Each day, each waking hour, I must look to paradise to find you. In my sleep I must rest in you. I must lift my soul in prayer to hear you. I must gaze at the heavens to behold the loveliness of your face. For here you are not found. And there, we pray you live in joy.

The snares of death encompassed me;
the pangs of Sheol laid hold on me;
I suffered distress and anguish.
Then I called on the name of the LORD:
“O LORD, I beseech thee, save my life!”
Gracious is the LORD, and righteous;
our God is merciful.
The LORD preserves the simple;
when I was brought low, he saved me.
Return, O my soul, to your rest;
for the LORD has dealt bountifully with you.
For thou hast delivered my soul from death,
my eyes from tears,
my feet from stumbling;
I walk before the LORD
in the land of the living.
I kept my faith, even when I said, ‘I am greatly afflicted’;
I said in my consternation, ‘Men are all a vain hope.’

I will lift up the cup of salvation and call on the name of the LORD,
I will pay my vows to the LORD in the presence of all his people.
Precious in the sight of the LORD
is the death of his saints.
O LORD, I am thy servant;
I am thy servant, the son of thy handmaid.
Thou hast loosed my bonds.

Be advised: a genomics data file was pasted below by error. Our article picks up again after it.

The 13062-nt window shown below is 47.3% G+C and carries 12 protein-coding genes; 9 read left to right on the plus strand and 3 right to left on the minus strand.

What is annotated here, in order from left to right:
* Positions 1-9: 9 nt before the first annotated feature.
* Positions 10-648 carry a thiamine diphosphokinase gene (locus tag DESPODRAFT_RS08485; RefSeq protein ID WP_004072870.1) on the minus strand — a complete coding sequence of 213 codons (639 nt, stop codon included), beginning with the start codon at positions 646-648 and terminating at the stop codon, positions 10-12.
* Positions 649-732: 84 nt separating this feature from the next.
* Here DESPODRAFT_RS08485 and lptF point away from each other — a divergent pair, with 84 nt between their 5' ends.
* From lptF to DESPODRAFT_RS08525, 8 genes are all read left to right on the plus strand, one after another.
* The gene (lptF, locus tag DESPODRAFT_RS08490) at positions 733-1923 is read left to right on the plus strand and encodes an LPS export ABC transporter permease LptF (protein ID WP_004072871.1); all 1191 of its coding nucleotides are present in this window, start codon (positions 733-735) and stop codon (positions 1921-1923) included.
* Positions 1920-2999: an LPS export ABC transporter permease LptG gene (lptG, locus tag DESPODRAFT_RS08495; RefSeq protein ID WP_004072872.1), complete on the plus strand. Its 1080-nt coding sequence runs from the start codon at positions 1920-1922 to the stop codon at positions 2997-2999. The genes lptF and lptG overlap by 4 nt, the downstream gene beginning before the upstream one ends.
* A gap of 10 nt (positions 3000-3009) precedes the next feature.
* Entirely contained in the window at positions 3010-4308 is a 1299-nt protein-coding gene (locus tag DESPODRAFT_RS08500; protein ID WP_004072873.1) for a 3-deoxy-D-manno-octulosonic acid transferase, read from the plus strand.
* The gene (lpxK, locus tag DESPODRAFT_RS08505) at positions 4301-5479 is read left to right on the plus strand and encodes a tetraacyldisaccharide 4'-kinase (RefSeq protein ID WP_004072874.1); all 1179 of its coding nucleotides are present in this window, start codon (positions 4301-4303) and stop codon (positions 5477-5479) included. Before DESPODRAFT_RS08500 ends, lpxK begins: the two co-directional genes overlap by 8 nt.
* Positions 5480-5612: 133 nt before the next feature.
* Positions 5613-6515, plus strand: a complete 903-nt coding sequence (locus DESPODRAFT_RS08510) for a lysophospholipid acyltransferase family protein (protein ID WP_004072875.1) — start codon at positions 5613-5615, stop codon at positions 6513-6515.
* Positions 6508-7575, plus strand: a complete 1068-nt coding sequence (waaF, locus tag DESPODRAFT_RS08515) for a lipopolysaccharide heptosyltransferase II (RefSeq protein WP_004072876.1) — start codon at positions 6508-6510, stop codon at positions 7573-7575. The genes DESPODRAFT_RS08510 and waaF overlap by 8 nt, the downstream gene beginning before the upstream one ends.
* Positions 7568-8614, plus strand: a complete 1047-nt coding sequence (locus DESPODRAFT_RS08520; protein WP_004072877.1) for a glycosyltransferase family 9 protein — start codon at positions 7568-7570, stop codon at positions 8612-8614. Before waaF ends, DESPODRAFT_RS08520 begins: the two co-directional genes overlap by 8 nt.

I will offer to thee the sacrifice of thanksgiving
and call on the name of the LORD.
I will pay my vows to the LORD in the presence of all his people,
in the courts of the house of the LORD,
In your midst, O Jerusalem. Praise the LORD!
Psalm 116. 3-19

My darling, in our parting you have made my heart into a mother’s heart. A rose gold love courses the veinways of my soul. In my agony you sing from the choirs above of the glory of God who could create in my own flesh the perfection of you.

You are like the vine in the apex beauty of the midday sun — grafted you are onto the Heart of God. Alive.

True love, you have taught me, outlasts the crashing waves on the Sheols of pain. I would not have it any other way now that you are gone to Him. Nothing will ever be the same again. The near distance of eternity unites us. If God wanted you before me, then I am but awaiting our reunion. My every living breath will be awaiting your embrace.

In the midst of you, O Jerusalem. …In the land of the living. In the eternal freedom of the Heart of God.

And that day, my Dear One, will be my mother’s day.

+IN MEMORIAM
Maria Caterina Agnese Giovanna Grizzetti
+12 June 2012

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You may reach Maria Grizzetti at IncarnationandModernity@gmail.com